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EU banks increase capital ratios, reduce bad loans, says EBA

European banks increased their capital ratios in the third quarter of 2016 and reduced their ratio of non-performing loans (NPLs), the European Banking Authority (EBA) has said in its latest risk dashboard.19 Jan 2017

The EBA's risk dashboard looks at the vulnerabilities in the banking sector.

The banks' ratio of common equity tier 1 (CET1) increased by 50 basis points (bps) in the third quarter of 2016, to 14.1%, the EBA said. CET1 capital ratio is a measurement of a bank's core equity capital or CET1 divided by its total risk-weighted assets (RWAs), and is a measure of a bank's financial strength.

The improvement in capital ratios is explained by growth in capital and a reduction in RWAs, the EBA said.

The ratio of NPLs fell a further 10 bps to 5.4%, although the variation between countries remains wide, ranging from 1% to almost 50%, the EBA said. The ratio was highest for smaller banks, at 23.7%, than for medium banks at 11.9% and large banks at 4%.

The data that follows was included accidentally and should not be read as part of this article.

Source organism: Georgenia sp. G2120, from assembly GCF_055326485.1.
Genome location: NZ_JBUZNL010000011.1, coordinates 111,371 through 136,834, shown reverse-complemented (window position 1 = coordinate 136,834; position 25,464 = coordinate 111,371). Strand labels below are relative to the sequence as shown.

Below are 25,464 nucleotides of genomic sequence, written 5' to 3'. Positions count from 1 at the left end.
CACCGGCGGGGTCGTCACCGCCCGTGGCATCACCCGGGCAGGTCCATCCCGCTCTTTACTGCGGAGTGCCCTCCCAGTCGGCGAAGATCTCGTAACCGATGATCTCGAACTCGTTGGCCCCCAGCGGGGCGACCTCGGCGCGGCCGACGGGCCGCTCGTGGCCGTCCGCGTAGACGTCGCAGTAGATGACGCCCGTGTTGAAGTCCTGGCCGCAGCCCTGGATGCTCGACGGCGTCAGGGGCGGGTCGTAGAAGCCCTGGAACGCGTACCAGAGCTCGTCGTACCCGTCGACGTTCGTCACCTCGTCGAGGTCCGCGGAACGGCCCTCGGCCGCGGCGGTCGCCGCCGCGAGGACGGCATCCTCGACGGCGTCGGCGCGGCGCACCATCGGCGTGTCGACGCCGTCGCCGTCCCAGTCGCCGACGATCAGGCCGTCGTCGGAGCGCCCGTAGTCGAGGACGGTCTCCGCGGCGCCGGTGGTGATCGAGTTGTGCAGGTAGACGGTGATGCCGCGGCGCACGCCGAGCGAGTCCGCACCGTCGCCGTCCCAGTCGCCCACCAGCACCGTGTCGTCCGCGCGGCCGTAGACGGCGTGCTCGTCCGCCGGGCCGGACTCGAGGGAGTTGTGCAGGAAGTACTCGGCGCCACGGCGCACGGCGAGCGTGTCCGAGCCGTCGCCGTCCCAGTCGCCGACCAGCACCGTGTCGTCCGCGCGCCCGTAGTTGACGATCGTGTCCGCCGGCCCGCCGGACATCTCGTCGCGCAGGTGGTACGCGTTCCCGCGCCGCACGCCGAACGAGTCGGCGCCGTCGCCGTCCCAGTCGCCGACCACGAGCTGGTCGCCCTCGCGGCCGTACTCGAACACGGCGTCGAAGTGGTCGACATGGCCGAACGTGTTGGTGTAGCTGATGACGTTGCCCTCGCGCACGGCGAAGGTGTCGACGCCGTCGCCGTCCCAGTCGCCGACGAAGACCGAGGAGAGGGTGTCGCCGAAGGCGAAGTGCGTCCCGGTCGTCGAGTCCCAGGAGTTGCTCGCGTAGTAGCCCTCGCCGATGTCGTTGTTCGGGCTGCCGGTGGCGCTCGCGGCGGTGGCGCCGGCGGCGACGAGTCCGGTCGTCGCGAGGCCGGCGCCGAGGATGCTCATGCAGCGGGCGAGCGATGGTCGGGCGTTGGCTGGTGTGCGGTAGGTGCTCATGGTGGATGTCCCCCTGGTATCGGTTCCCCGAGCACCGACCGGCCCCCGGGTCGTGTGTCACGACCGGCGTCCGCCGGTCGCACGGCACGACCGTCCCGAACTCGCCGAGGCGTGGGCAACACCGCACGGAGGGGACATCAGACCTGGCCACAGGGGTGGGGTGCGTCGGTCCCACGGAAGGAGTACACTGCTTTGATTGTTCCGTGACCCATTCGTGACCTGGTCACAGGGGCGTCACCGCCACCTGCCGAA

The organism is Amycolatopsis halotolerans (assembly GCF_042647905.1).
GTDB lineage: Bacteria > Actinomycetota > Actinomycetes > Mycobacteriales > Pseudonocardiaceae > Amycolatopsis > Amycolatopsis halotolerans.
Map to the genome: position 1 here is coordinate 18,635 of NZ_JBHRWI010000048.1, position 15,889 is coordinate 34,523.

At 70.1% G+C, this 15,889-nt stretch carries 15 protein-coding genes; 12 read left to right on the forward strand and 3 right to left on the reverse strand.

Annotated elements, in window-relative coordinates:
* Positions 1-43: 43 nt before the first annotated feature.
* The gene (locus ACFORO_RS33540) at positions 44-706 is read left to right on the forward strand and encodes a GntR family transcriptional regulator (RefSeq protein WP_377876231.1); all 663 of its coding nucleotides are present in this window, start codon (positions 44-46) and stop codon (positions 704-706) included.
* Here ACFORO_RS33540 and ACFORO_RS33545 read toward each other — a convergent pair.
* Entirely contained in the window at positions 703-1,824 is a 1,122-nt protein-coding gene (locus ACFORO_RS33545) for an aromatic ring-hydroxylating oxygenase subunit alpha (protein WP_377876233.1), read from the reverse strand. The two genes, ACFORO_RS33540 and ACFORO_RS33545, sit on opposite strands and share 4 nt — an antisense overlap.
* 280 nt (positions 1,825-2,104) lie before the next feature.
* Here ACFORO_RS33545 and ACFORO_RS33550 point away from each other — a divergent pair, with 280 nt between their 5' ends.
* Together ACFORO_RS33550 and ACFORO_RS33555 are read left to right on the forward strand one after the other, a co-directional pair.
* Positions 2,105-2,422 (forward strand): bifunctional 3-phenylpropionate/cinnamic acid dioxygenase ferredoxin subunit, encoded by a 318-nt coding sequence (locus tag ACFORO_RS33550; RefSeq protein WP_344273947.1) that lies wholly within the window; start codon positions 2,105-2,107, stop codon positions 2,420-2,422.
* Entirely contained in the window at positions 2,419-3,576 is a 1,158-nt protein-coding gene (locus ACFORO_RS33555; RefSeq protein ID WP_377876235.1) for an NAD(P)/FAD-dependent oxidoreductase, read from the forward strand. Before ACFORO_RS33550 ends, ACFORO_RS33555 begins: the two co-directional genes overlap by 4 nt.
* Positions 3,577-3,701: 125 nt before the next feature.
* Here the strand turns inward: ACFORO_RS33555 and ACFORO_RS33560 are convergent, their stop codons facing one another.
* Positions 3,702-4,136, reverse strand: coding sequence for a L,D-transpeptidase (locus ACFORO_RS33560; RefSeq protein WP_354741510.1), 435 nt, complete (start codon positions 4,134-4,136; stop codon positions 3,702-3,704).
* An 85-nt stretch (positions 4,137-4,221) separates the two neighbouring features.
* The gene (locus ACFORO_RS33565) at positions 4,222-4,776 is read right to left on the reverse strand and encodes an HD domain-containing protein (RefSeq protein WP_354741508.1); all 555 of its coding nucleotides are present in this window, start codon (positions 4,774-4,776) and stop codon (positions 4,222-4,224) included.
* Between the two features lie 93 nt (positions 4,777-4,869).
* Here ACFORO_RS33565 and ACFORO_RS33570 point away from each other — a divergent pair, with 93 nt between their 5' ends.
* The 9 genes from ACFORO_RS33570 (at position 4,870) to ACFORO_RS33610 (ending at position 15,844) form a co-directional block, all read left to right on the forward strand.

"Subdued profitability" remains a concern, the EBA said.

"The annualised return on equity (RoE) [in the quarter] decreased to 5.4%, one percentage point below the third quarter last year," it said.

The RoE also decreased when compared to the second quarter, when it was 5.7%, "showing its typical seasonality", the EBA said.

Variation among countries remains wide in profitability too, ranging from around 10% to 19%, it said.

Banks' loan-to-deposit ratio "kept its downward trend", the EBA said, decreasing to 120.1%, compared to 120.5% in the former quarter. With the exception of large institutions the ratio has declined in all banks sizes’ classes, to 134.6% for mid‐sized and 80.9% for small banks.

The figures covered in the dashboard are based on a sample of 156 banks, covering more than 80% of the EU banking sector by total assets, the EBA said.